Physiotherapy for a child and infant!

Physiotherapy for a Child: Is This Treatment Right for Yours?

By Devan Mercereau, Physiotherapist

Physiotherapy for a child is more common than you think! This is often called “Paediatric Physiotherapy.” It assesses and treats children ages 0-18 years old. At Stride, our treatments for infants and children vary depending on their conditions and concerns. Your Paediatric Physiotherapist will go through a full assessment with your child and then based on the diagnosis, choose a treatment. Possible treatments include:

  • Soft tissue work
  • Facilitation of movements and positions
  • Alternative strategies to increase the efficiency of movements
  • Taping
  • Modalities
  • Plenty of education

Signs Your Child May Need Paediatric Physiotherapy

Let’s take a closer look by breaking the age groups down into infants, toddlers, children, and teens:

How Do You Know If Your Infant Needs Physiotherapy?

Physiotherapy for a child is not just for them, but also for their parents! Throughout the first year of life, there are a lot of changes infants go through. The developmental milestones are important at each stage to help with ease of movement, increase independence, and improve coordination later in life. So why might you choose physiotherapy for a child? Some reasons may include:

#1: Developmental Delay

If you are noticing that your infant is behind on their milestones, or is “stuck” at a stage, Paediatric Physiotherapy can help! As a reminder, here is a link to the developmental milestones that most infants hit within the first two years of their life. Milestones that physiotherapy can help with include:

  • Holding their head up
  • Rolling over
  • Sitting
  • Crawling
  • Standing and walking

Along with developmental delays, babies sometimes favour one direction or position over another. For example: rolling in one direction, preferring propped sitting, decreased tummy time tolerance, and more. It is important to help facilitate infants in all positions and direction, which will increase body awareness and coordination.

Physiotherapy for a child, teen, and even a baby

If you are noticing any of these things with your child for more than 3-4 weeks, your child’s physiotherapist can help with strategies that aim to facilitate movements. As a result, you can learn more about how to help your child at home.

#2: Head Shape

Are you noticing flattening on the back of your child’s head, or on one side? This is often from the infant spending more time on their back or laying on one side a lot. For this purpose, you should seek advice from a physiotherapist around the 3-4 month age to help with alternative positioning and education.

A child receiving physiotherapy

When Should Toddlers and Children See a Physiotherapist?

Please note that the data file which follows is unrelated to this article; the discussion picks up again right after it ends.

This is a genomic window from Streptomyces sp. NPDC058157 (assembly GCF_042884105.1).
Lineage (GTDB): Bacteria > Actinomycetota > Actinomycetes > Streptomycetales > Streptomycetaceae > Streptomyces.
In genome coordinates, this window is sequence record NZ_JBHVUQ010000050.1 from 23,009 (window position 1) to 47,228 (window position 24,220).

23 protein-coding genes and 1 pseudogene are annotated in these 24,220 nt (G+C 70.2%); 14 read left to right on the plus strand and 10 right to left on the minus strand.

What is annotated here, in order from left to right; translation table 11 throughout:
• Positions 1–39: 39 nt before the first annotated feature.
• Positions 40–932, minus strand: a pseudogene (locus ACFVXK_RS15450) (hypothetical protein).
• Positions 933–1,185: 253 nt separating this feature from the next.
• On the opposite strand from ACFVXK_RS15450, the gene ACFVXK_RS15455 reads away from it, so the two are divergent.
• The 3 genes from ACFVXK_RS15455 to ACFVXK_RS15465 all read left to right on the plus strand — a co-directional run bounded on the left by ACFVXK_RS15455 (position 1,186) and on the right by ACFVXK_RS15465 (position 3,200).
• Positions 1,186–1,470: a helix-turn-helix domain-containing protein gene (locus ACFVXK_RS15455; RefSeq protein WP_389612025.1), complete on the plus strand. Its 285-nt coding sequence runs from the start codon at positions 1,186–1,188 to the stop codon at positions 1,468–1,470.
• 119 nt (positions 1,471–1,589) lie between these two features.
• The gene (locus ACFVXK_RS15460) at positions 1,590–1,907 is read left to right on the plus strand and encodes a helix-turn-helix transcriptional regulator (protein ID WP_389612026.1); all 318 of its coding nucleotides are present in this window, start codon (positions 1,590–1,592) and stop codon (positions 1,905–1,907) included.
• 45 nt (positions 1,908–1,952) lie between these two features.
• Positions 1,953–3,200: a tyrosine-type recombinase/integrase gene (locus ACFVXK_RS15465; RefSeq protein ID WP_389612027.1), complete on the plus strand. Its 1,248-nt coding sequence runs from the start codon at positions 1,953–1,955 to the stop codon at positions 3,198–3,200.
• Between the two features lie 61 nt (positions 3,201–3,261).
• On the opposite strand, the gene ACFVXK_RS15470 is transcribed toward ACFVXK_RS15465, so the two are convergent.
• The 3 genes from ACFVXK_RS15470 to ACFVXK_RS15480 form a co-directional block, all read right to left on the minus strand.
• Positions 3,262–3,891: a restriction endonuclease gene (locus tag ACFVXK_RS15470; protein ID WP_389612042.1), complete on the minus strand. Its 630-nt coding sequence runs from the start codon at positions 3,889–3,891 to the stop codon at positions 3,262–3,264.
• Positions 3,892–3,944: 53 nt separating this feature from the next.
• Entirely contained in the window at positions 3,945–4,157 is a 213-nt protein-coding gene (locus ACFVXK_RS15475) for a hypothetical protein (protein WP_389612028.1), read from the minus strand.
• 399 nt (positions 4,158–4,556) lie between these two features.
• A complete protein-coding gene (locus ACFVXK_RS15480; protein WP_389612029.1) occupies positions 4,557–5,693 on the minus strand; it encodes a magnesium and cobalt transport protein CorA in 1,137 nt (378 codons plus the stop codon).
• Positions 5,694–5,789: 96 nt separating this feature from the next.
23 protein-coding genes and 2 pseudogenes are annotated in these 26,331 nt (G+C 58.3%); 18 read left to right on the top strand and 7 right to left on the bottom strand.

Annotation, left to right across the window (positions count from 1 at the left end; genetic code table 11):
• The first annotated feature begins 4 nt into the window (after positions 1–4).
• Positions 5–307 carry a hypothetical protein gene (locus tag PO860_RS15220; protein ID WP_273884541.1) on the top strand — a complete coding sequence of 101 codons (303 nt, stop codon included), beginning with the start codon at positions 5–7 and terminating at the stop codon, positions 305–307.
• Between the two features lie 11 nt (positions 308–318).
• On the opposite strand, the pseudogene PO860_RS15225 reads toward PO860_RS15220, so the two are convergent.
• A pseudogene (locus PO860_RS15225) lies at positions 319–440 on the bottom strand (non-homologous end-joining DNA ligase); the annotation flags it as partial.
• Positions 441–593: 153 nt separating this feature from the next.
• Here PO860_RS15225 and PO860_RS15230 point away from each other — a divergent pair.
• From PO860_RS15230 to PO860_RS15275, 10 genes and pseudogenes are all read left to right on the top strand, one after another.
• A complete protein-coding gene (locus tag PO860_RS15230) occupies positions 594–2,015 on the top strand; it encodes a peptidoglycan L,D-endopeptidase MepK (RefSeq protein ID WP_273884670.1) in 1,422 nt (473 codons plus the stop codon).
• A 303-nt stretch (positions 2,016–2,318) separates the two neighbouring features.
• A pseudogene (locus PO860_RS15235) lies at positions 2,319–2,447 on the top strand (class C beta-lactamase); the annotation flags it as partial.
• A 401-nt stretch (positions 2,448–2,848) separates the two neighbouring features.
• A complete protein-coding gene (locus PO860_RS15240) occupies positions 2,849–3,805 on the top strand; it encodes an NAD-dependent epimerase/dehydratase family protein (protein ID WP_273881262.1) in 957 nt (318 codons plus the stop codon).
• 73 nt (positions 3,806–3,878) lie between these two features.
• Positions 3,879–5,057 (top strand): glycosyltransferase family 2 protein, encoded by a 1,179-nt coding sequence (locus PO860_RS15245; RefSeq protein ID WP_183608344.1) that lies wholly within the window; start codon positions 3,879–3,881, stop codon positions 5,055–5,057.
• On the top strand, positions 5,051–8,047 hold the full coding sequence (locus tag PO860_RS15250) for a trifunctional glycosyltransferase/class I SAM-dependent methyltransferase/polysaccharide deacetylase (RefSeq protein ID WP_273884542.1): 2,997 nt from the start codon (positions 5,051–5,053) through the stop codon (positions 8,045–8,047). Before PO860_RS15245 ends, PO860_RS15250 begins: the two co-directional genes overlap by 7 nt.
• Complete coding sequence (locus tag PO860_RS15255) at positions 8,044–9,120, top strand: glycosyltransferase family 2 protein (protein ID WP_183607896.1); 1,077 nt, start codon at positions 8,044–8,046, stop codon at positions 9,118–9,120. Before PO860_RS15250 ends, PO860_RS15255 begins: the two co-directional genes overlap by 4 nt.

Toddlers and children can be clumsy and uncoordinated. Knowing this, it’s important to look at the overall alignment of limbs, strength, and coordination of movements. To do so, pay close attention to how your child plays, walks, runs, and skips. If you have any concerns with the above, especially for 3 months or longer, seek a physiotherapist for your child. If you notice your child displaying atypical patterns more than 20% of the time, or has troubles with constipation or bedwetting, these are also good reasons to seek a physiotherapist.

Physiotherapy for a child and toddler

School Age/Teens

Paediatric Physiotherapy can help with a lot of things for school-aged children and teenagers. Our physiotherapists can help with general injuries, sports related injuries, and age or growth-related conditions.

#1: General Injuries or Sports Related Injuries

It is important to address injuries in childhood and adolescence to help decrease compensatory patterns as we age. A compensatory pattern is basically when your child relies too much on one limb to make up for the lack of functioning in another. By rehabilitating these injuries early on, your teen’s body can move more efficiently over time.

If your child has an injury or complaint, see a physiotherapist! They will use non-invasive treatments, such as soft tissue work, modalities, and exercises.

#2: Age and Growth-Related Conditions

If your child is complaining of targeted pain in the heel or just below the kneecap, these can be growth-related conditions. Two of the conditions we look at are Sever’s Disease or Osgood-Schlatter’s. By determining the cause of pain, we can help decrease pain and improve function through specific exercises and treatment.

If you have any questions about trying physiotherapy for a child, click here to book online with one of our physiotherapists. We are happy to help your child through treatments just for them, whether they are an infant or budding athlete!